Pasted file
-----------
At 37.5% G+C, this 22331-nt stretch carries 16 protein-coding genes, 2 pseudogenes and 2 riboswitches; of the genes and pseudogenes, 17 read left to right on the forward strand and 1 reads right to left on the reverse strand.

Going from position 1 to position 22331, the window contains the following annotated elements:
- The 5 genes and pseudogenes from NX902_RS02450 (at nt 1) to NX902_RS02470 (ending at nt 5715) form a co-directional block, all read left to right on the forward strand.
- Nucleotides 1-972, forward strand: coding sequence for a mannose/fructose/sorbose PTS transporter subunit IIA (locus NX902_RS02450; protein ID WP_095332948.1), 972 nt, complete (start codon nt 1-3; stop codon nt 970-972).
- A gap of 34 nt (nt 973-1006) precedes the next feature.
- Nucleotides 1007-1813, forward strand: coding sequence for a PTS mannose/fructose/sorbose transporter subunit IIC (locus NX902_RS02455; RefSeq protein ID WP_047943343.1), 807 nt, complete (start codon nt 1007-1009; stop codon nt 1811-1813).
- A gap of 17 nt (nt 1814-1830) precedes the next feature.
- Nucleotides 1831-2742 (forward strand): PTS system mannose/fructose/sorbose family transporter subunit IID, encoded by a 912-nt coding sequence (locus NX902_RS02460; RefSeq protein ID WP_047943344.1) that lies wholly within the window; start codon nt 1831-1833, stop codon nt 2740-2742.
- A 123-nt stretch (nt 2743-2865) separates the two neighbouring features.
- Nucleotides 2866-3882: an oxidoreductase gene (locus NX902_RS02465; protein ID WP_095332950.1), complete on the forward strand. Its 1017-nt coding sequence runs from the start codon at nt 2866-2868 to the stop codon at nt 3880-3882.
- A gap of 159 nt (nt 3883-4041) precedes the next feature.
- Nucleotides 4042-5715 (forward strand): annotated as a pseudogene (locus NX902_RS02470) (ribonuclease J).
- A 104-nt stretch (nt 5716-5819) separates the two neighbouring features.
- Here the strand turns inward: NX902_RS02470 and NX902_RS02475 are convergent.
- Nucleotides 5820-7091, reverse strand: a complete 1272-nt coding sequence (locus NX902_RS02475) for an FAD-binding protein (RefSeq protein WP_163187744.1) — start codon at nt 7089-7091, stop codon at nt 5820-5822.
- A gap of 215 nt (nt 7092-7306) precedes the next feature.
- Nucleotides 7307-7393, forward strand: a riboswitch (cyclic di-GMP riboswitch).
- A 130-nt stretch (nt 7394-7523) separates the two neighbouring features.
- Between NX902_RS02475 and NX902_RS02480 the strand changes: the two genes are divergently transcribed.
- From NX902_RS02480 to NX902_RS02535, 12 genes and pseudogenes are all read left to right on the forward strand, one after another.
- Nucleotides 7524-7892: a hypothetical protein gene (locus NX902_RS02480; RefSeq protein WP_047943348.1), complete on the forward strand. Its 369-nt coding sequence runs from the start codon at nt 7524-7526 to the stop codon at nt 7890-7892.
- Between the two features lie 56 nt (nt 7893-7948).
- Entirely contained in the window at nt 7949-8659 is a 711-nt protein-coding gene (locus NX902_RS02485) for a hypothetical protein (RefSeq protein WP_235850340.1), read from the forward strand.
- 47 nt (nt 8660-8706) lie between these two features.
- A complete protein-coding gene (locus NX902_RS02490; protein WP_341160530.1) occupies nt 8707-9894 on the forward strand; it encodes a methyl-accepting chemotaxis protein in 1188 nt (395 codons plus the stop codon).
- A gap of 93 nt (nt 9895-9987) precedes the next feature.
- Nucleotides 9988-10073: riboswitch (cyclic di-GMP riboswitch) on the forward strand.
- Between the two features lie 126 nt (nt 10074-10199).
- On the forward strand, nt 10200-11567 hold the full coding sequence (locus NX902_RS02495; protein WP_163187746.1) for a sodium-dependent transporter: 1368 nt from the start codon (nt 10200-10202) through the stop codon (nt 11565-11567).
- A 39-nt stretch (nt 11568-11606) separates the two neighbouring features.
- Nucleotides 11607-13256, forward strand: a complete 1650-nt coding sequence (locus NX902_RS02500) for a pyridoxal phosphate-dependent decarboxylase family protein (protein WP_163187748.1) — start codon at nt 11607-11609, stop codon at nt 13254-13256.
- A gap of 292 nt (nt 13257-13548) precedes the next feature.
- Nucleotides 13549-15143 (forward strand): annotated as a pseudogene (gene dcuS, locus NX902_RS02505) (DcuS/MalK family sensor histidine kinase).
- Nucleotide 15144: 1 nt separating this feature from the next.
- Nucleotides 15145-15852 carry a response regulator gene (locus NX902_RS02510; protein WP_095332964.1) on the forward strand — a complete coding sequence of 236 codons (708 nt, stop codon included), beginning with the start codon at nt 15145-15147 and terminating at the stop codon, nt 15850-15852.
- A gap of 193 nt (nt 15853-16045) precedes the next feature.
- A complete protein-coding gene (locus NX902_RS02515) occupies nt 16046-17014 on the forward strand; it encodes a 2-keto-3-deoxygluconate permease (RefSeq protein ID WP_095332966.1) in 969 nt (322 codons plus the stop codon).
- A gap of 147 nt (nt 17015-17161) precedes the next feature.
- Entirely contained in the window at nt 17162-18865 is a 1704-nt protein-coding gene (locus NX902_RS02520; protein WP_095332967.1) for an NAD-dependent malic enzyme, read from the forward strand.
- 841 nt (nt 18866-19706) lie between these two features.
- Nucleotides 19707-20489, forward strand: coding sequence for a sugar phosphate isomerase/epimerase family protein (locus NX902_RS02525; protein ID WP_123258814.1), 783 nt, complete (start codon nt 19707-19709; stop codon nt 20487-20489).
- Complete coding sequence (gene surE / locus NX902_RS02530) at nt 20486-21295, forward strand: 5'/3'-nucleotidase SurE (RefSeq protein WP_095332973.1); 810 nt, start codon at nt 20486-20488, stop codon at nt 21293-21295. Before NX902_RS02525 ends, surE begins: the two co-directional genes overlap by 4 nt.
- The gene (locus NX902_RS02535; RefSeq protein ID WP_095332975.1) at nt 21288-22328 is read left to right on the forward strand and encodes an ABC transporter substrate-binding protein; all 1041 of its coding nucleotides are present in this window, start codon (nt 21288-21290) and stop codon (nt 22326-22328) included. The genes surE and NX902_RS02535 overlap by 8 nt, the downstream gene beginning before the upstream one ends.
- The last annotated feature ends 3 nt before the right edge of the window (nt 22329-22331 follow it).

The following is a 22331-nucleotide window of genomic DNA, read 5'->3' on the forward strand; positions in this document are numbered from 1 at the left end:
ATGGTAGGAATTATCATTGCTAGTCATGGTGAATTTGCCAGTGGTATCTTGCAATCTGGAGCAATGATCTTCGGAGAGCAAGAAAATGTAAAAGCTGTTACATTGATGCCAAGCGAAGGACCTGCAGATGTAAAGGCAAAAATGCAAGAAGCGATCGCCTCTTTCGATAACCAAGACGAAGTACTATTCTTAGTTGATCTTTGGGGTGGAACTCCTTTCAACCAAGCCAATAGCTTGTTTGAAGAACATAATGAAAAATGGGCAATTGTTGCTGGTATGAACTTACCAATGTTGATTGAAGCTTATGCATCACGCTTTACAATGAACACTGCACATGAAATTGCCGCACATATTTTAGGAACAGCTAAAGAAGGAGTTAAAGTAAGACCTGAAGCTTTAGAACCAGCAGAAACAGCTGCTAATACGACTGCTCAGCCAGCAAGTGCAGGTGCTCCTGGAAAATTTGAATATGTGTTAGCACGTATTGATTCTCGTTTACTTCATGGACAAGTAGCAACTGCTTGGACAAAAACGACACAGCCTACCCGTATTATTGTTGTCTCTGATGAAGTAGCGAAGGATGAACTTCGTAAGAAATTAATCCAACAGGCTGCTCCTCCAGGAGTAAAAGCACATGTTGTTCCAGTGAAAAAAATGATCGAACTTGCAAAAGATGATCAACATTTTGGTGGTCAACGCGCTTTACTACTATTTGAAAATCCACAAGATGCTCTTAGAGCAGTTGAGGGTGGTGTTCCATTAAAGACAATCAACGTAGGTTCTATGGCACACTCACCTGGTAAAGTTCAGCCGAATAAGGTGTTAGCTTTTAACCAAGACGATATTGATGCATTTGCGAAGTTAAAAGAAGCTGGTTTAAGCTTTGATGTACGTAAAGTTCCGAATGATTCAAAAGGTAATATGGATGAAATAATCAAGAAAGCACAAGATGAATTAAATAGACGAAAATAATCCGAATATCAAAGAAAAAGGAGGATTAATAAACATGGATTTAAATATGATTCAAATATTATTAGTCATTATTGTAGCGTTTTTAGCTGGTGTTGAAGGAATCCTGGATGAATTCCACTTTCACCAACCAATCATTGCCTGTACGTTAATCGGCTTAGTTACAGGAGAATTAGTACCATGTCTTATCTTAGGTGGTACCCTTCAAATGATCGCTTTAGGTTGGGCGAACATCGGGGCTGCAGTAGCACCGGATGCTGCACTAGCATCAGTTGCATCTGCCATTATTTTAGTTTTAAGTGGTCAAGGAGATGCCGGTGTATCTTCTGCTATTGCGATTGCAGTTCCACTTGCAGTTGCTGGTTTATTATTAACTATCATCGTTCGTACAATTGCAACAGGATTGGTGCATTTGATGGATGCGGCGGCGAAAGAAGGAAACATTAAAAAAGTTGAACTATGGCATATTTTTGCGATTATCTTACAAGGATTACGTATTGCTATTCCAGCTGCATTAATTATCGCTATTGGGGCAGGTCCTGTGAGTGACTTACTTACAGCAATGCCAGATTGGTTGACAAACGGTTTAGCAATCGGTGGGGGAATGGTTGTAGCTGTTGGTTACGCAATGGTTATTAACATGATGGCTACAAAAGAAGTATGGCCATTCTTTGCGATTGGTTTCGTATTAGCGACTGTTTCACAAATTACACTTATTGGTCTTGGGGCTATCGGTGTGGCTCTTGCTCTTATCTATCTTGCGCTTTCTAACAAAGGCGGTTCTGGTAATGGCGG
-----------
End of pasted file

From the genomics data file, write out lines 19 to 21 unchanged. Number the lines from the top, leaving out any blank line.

- Between NX902_RS02475 and NX902_RS02480 the strand changes: the two genes are divergently transcribed.
- From NX902_RS02480 to NX902_RS02535, 12 genes and pseudogenes are all read left to right on the forward strand, one after another.
- Nucleotides 7524-7892: a hypothetical protein gene (locus NX902_RS02480; RefSeq protein WP_047943348.1), complete on the forward strand. Its 369-nt coding sequence runs from the start codon at nt 7524-7526 to the stop codon at nt 7890-7892.